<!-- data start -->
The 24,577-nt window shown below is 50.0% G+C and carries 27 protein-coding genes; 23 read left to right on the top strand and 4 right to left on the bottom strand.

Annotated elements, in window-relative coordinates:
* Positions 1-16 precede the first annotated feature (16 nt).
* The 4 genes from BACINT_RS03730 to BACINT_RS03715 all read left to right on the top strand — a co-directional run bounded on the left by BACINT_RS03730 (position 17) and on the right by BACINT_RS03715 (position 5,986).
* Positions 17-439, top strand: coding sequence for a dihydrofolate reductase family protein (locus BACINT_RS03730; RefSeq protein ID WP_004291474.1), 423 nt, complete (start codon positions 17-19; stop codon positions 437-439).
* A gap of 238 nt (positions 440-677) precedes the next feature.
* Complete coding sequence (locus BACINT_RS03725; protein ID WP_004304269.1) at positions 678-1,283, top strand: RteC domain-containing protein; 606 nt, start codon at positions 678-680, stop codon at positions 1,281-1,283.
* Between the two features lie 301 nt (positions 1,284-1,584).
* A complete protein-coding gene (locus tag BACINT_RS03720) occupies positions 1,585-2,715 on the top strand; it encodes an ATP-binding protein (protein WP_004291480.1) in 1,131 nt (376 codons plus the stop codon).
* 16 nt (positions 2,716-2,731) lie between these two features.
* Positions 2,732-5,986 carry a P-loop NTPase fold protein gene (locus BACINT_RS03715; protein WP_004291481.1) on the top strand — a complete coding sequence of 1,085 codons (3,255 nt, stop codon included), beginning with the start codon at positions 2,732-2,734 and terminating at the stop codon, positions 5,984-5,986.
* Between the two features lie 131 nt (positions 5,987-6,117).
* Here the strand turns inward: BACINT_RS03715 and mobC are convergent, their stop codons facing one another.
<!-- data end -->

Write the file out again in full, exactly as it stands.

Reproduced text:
The 24,577-nt window shown below is 50.0% G+C and carries 27 protein-coding genes; 23 read left to right on the top strand and 4 right to left on the bottom strand.

Annotated elements, in window-relative coordinates:
* Positions 1-16 precede the first annotated feature (16 nt).
* The 4 genes from BACINT_RS03730 to BACINT_RS03715 all read left to right on the top strand — a co-directional run bounded on the left by BACINT_RS03730 (position 17) and on the right by BACINT_RS03715 (position 5,986).
* Positions 17-439, top strand: coding sequence for a dihydrofolate reductase family protein (locus BACINT_RS03730; RefSeq protein ID WP_004291474.1), 423 nt, complete (start codon positions 17-19; stop codon positions 437-439).
* A gap of 238 nt (positions 440-677) precedes the next feature.
* Complete coding sequence (locus BACINT_RS03725; protein ID WP_004304269.1) at positions 678-1,283, top strand: RteC domain-containing protein; 606 nt, start codon at positions 678-680, stop codon at positions 1,281-1,283.
* Between the two features lie 301 nt (positions 1,284-1,584).
* A complete protein-coding gene (locus tag BACINT_RS03720) occupies positions 1,585-2,715 on the top strand; it encodes an ATP-binding protein (protein WP_004291480.1) in 1,131 nt (376 codons plus the stop codon).
* 16 nt (positions 2,716-2,731) lie between these two features.
* Positions 2,732-5,986 carry a P-loop NTPase fold protein gene (locus BACINT_RS03715; protein WP_004291481.1) on the top strand — a complete coding sequence of 1,085 codons (3,255 nt, stop codon included), beginning with the start codon at positions 2,732-2,734 and terminating at the stop codon, positions 5,984-5,986.
* Between the two features lie 131 nt (positions 5,987-6,117).
* Here the strand turns inward: BACINT_RS03715 and mobC are convergent, their stop codons facing one another.